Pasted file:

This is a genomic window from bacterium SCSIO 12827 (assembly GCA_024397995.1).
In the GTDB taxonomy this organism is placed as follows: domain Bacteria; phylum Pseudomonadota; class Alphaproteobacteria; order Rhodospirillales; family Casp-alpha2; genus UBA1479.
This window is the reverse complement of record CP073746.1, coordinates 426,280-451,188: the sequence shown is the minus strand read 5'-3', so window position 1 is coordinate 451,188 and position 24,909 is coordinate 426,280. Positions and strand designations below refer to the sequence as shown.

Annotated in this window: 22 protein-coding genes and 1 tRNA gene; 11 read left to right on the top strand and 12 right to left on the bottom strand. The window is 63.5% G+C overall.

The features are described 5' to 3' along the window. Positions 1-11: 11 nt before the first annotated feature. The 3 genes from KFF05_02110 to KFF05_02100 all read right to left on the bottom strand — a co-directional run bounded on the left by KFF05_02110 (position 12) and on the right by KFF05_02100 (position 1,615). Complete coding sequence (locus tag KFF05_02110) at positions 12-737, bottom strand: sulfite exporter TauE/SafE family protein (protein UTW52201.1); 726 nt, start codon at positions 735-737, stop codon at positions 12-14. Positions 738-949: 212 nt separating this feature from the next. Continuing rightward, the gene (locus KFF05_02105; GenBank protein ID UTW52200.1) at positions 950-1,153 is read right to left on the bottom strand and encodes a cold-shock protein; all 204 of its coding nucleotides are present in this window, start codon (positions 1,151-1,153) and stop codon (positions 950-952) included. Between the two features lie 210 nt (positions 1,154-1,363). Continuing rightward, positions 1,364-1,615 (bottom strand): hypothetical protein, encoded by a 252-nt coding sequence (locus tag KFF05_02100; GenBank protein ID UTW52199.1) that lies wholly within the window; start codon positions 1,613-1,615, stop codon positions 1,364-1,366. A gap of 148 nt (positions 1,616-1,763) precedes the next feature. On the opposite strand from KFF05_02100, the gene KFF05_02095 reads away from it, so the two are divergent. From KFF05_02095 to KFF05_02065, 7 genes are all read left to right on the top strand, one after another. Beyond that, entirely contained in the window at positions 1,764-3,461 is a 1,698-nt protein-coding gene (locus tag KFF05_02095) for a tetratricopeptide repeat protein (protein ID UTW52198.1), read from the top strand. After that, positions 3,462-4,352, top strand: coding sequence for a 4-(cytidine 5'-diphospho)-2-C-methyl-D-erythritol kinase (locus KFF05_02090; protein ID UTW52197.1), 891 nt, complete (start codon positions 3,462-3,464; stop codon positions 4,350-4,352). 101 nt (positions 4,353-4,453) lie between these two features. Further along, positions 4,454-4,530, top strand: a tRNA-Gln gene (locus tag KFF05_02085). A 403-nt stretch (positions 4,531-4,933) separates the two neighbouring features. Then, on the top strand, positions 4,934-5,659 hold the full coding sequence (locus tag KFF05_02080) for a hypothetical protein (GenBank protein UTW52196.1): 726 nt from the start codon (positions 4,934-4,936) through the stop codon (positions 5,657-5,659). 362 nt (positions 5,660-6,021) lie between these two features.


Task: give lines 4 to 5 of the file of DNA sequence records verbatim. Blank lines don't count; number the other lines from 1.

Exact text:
Annotated in this window: 22 protein-coding genes and 1 tRNA gene; 11 read left to right on the top strand and 12 right to left on the bottom strand. The window is 63.5% G+C overall.

The features are described 5' to 3' along the window. Positions 1-11: 11 nt before the first annotated feature. The 3 genes from KFF05_02110 to KFF05_02100 all read right to left on the bottom strand — a co-directional run bounded on the left by KFF05_02110 (position 12) and on the right by KFF05_02100 (position 1,615). Complete coding sequence (locus tag KFF05_02110) at positions 12-737, bottom strand: sulfite exporter TauE/SafE family protein (protein UTW52201.1); 726 nt, start codon at positions 735-737, stop codon at positions 12-14. Positions 738-949: 212 nt separating this feature from the next. Continuing rightward, the gene (locus KFF05_02105; GenBank protein ID UTW52200.1) at positions 950-1,153 is read right to left on the bottom strand and encodes a cold-shock protein; all 204 of its coding nucleotides are present in this window, start codon (positions 1,151-1,153) and stop codon (positions 950-952) included. Between the two features lie 210 nt (positions 1,154-1,363). Continuing rightward, positions 1,364-1,615 (bottom strand): hypothetical protein, encoded by a 252-nt coding sequence (locus tag KFF05_02100; GenBank protein ID UTW52199.1) that lies wholly within the window; start codon positions 1,613-1,615, stop codon positions 1,364-1,366. A gap of 148 nt (positions 1,616-1,763) precedes the next feature. On the opposite strand from KFF05_02100, the gene KFF05_02095 reads away from it, so the two are divergent. From KFF05_02095 to KFF05_02065, 7 genes are all read left to right on the top strand, one after another. Beyond that, entirely contained in the window at positions 1,764-3,461 is a 1,698-nt protein-coding gene (locus tag KFF05_02095) for a tetratricopeptide repeat protein (protein ID UTW52198.1), read from the top strand. After that, positions 3,462-4,352, top strand: coding sequence for a 4-(cytidine 5'-diphospho)-2-C-methyl-D-erythritol kinase (locus KFF05_02090; protein ID UTW52197.1), 891 nt, complete (start codon positions 3,462-3,464; stop codon positions 4,350-4,352). 101 nt (positions 4,353-4,453) lie between these two features. Further along, positions 4,454-4,530, top strand: a tRNA-Gln gene (locus tag KFF05_02085). A 403-nt stretch (positions 4,531-4,933) separates the two neighbouring features. Then, on the top strand, positions 4,934-5,659 hold the full coding sequence (locus tag KFF05_02080) for a hypothetical protein (GenBank protein UTW52196.1): 726 nt from the start codon (positions 4,934-4,936) through the stop codon (positions 5,657-5,659). 362 nt (positions 5,660-6,021) lie between these two features.